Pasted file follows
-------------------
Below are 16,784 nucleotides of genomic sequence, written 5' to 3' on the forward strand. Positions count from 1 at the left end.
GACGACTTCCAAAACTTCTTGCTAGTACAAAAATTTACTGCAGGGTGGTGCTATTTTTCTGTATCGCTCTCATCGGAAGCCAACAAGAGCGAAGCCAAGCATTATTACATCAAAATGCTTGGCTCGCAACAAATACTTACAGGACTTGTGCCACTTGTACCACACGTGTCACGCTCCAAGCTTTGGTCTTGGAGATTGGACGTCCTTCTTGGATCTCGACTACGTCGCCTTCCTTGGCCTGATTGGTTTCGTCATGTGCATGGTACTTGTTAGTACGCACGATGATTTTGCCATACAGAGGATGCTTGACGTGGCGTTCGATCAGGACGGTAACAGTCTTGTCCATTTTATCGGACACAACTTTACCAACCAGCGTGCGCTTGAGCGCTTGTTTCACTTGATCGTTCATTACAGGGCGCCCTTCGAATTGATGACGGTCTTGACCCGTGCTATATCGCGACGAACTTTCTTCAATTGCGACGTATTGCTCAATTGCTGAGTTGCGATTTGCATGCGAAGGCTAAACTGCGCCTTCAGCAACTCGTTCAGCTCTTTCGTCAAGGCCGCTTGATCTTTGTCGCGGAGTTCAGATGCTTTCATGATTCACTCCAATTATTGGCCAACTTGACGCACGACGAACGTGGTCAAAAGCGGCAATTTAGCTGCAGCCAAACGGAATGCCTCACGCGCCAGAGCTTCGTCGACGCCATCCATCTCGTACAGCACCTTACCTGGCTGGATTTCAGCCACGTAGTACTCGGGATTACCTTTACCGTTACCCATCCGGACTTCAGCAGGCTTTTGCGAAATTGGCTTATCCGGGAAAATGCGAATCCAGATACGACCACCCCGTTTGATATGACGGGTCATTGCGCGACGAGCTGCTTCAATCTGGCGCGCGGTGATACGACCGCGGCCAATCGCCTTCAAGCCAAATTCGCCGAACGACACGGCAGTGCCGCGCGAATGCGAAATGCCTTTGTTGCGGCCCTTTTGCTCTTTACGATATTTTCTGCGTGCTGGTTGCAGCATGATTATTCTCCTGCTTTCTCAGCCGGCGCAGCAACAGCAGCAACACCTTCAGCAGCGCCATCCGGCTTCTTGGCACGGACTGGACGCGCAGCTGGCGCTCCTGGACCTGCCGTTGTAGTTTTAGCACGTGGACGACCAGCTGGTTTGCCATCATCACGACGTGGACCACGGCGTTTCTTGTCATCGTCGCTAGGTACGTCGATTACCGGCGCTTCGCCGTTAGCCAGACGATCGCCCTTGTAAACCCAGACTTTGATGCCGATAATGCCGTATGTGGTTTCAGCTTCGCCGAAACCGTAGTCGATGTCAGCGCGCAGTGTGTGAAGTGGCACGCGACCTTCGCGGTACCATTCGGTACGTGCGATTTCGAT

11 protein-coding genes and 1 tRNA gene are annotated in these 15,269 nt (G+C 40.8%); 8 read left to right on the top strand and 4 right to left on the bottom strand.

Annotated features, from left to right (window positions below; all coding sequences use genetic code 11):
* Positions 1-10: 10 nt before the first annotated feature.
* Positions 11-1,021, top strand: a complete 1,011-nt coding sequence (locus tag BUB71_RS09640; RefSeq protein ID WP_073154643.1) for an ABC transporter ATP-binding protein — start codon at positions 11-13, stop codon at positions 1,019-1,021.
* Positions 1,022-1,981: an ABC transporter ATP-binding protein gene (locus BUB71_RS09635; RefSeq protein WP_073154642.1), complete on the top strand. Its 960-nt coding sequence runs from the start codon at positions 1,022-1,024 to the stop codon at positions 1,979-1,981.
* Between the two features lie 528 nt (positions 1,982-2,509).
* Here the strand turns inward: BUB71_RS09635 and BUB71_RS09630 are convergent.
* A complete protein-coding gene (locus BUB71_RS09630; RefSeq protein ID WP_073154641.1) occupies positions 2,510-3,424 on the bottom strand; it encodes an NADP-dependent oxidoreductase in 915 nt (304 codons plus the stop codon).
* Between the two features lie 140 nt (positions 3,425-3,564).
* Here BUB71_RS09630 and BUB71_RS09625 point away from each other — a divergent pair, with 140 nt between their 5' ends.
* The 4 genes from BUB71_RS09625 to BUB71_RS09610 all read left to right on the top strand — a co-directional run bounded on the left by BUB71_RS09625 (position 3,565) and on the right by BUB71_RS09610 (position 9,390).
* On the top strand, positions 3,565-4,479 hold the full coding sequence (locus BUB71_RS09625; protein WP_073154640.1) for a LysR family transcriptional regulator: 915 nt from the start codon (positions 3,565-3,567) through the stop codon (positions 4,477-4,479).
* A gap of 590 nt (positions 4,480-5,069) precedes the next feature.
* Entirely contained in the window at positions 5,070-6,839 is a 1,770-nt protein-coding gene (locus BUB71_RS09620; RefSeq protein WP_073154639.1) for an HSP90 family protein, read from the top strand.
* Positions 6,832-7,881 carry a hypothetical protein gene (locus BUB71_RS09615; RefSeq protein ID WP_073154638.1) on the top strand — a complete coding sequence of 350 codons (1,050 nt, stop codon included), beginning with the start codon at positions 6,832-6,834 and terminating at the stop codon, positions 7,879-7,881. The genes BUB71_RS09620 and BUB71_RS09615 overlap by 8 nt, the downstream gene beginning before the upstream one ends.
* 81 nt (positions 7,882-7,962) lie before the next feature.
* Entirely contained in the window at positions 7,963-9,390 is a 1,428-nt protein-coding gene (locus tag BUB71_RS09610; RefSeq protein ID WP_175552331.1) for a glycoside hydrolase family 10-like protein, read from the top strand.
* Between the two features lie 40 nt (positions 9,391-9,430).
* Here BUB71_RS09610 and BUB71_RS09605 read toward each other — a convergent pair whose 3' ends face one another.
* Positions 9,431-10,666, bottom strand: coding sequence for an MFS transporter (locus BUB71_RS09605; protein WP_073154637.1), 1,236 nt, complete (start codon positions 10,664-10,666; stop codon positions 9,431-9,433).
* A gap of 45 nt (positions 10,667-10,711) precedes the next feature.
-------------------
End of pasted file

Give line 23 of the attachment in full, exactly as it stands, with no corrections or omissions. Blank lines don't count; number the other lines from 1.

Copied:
* A gap of 45 nt (positions 10,667-10,711) precedes the next feature.